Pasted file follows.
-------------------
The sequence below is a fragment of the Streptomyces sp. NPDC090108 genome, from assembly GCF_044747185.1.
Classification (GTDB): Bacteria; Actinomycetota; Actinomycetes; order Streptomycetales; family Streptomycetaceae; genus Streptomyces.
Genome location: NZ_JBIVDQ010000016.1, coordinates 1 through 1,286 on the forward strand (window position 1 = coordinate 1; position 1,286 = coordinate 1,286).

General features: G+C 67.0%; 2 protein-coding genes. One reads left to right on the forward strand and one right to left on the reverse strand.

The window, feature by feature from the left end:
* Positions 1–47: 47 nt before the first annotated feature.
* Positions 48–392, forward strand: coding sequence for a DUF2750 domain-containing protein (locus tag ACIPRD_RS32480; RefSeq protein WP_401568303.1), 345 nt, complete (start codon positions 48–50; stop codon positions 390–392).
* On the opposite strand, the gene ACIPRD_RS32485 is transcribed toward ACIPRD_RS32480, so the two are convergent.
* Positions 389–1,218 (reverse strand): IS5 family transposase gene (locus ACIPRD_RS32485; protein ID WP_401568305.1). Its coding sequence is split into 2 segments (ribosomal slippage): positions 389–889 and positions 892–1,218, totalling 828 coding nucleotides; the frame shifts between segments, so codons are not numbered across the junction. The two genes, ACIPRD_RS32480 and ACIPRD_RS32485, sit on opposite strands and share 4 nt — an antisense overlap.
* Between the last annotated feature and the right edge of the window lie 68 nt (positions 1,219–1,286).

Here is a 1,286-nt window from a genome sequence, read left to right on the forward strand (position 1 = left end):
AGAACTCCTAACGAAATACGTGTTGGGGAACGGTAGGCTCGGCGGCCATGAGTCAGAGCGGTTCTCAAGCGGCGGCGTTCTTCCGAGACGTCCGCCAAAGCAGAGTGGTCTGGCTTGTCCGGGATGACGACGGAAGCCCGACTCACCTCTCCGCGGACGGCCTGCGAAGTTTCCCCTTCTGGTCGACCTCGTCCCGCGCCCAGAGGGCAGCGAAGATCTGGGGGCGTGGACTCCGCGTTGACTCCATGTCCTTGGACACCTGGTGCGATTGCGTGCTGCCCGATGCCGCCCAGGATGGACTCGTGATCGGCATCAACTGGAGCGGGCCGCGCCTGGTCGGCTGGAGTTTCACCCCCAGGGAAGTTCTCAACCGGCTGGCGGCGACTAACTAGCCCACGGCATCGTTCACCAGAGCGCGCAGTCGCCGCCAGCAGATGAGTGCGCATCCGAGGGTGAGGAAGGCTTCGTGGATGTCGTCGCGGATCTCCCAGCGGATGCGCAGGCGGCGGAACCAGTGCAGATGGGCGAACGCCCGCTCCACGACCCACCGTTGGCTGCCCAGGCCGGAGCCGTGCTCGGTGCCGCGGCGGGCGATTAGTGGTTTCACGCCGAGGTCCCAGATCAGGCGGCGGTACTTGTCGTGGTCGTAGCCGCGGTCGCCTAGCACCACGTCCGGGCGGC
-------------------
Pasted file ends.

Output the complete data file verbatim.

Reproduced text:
The sequence below is a fragment of the Streptomyces sp. NPDC090108 genome, from assembly GCF_044747185.1.
Classification (GTDB): Bacteria; Actinomycetota; Actinomycetes; order Streptomycetales; family Streptomycetaceae; genus Streptomyces.
Genome location: NZ_JBIVDQ010000016.1, coordinates 1 through 1,286 on the forward strand (window position 1 = coordinate 1; position 1,286 = coordinate 1,286).

General features: G+C 67.0%; 2 protein-coding genes. One reads left to right on the forward strand and one right to left on the reverse strand.

The window, feature by feature from the left end:
* Positions 1–47: 47 nt before the first annotated feature.
* Positions 48–392, forward strand: coding sequence for a DUF2750 domain-containing protein (locus tag ACIPRD_RS32480; RefSeq protein WP_401568303.1), 345 nt, complete (start codon positions 48–50; stop codon positions 390–392).
* On the opposite strand, the gene ACIPRD_RS32485 is transcribed toward ACIPRD_RS32480, so the two are convergent.
* Positions 389–1,218 (reverse strand): IS5 family transposase gene (locus ACIPRD_RS32485; protein ID WP_401568305.1). Its coding sequence is split into 2 segments (ribosomal slippage): positions 389–889 and positions 892–1,218, totalling 828 coding nucleotides; the frame shifts between segments, so codons are not numbered across the junction. The two genes, ACIPRD_RS32480 and ACIPRD_RS32485, sit on opposite strands and share 4 nt — an antisense overlap.
* Between the last annotated feature and the right edge of the window lie 68 nt (positions 1,219–1,286).

Here is a 1,286-nt window from a genome sequence, read left to right on the forward strand (position 1 = left end):
AGAACTCCTAACGAAATACGTGTTGGGGAACGGTAGGCTCGGCGGCCATGAGTCAGAGCGGTTCTCAAGCGGCGGCGTTCTTCCGAGACGTCCGCCAAAGCAGAGTGGTCTGGCTTGTCCGGGATGACGACGGAAGCCCGACTCACCTCTCCGCGGACGGCCTGCGAAGTTTCCCCTTCTGGTCGACCTCGTCCCGCGCCCAGAGGGCAGCGAAGATCTGGGGGCGTGGACTCCGCGTTGACTCCATGTCCTTGGACACCTGGTGCGATTGCGTGCTGCCCGATGCCGCCCAGGATGGACTCGTGATCGGCATCAACTGGAGCGGGCCGCGCCTGGTCGGCTGGAGTTTCACCCCCAGGGAAGTTCTCAACCGGCTGGCGGCGACTAACTAGCCCACGGCATCGTTCACCAGAGCGCGCAGTCGCCGCCAGCAGATGAGTGCGCATCCGAGGGTGAGGAAGGCTTCGTGGATGTCGTCGCGGATCTCCCAGCGGATGCGCAGGCGGCGGAACCAGTGCAGATGGGCGAACGCCCGCTCCACGACCCACCGTTGGCTGCCCAGGCCGGAGCCGTGCTCGGTGCCGCGGCGGGCGATTAGTGGTTTCACGCCGAGGTCCCAGATCAGGCGGCGGTACTTGTCGTGGTCGTAGCCGCGGTCGCCTAGCACCACGTCCGGGCGGC